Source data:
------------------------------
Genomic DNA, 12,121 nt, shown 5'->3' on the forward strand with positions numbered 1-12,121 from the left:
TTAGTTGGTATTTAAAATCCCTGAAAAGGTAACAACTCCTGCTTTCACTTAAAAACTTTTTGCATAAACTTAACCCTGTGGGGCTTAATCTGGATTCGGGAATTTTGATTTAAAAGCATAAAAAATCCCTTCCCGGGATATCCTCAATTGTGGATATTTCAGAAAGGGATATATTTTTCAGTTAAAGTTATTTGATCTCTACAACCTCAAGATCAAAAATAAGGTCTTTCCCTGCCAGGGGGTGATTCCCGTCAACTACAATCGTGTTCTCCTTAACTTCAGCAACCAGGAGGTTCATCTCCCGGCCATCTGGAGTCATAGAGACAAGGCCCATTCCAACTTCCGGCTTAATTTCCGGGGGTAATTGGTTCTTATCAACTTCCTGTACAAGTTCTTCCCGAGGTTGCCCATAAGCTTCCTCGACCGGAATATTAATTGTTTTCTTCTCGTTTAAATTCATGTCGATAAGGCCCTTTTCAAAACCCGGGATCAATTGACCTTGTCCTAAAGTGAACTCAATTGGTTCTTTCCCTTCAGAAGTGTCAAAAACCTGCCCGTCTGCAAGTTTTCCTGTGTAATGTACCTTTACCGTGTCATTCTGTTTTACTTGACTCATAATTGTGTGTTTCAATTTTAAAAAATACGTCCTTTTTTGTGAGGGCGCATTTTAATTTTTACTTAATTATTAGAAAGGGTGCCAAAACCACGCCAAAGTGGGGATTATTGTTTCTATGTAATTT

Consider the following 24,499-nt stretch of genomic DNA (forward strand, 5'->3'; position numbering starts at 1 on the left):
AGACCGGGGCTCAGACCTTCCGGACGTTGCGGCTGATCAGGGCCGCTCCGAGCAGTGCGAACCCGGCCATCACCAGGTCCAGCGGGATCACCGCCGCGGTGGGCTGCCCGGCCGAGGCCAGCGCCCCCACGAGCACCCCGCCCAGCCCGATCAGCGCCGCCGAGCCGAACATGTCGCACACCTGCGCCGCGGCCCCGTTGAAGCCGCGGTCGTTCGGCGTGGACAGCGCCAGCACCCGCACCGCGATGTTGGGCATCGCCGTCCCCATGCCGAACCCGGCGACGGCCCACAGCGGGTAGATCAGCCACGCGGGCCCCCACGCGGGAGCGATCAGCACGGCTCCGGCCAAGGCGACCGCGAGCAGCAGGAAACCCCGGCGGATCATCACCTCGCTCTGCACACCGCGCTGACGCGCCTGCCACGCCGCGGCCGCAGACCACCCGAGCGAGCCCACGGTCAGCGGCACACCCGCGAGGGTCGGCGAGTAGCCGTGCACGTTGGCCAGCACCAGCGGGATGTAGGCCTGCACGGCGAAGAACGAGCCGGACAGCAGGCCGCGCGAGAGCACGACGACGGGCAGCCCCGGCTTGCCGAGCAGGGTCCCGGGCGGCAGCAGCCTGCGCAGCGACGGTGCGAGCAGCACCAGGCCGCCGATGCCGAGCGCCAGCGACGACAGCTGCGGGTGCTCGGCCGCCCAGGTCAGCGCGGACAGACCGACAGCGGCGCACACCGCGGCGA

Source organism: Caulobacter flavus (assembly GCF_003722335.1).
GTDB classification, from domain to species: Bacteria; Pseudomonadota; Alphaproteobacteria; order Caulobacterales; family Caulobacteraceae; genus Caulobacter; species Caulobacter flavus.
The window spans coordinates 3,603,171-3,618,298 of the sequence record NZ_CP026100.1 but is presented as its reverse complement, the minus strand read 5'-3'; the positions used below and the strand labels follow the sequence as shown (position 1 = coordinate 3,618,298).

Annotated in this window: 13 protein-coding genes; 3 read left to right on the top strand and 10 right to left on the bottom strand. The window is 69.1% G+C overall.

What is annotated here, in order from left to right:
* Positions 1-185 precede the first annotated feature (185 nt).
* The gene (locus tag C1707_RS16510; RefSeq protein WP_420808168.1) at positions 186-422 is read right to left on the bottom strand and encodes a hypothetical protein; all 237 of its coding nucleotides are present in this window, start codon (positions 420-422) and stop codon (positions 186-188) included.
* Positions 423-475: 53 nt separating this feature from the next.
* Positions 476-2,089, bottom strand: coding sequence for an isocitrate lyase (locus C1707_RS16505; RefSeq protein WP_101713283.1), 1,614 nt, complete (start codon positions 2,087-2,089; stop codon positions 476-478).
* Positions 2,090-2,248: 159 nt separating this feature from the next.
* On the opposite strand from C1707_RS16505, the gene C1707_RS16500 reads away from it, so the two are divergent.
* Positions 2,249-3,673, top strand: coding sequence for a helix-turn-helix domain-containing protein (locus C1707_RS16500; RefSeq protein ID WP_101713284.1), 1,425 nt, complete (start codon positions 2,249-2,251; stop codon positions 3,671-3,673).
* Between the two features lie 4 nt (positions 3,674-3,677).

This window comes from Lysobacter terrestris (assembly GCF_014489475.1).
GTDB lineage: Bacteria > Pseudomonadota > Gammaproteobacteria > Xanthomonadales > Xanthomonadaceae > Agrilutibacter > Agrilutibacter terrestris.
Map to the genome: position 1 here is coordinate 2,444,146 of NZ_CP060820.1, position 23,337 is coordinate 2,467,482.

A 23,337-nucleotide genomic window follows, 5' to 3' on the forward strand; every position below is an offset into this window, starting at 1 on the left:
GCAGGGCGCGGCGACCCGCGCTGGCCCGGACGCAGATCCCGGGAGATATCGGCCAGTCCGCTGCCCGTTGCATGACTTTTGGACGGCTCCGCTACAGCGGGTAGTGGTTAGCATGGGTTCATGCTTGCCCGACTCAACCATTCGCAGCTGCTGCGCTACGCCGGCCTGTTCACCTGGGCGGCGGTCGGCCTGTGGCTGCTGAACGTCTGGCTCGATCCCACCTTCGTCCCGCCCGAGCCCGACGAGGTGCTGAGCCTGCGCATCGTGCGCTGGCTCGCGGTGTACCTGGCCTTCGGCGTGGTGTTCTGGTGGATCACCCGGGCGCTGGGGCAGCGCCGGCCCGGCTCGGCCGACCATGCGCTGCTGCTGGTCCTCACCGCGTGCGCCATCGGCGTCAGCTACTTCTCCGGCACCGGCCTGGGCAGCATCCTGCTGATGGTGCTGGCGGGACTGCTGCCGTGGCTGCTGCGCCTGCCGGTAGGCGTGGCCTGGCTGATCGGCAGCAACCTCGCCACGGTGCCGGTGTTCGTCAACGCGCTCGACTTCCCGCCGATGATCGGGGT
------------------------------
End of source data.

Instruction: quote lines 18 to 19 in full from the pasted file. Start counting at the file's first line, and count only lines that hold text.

This window comes from Lysobacter terrestris (assembly GCF_014489475.1).
GTDB lineage: Bacteria > Pseudomonadota > Gammaproteobacteria > Xanthomonadales > Xanthomonadaceae > Agrilutibacter > Agrilutibacter terrestris.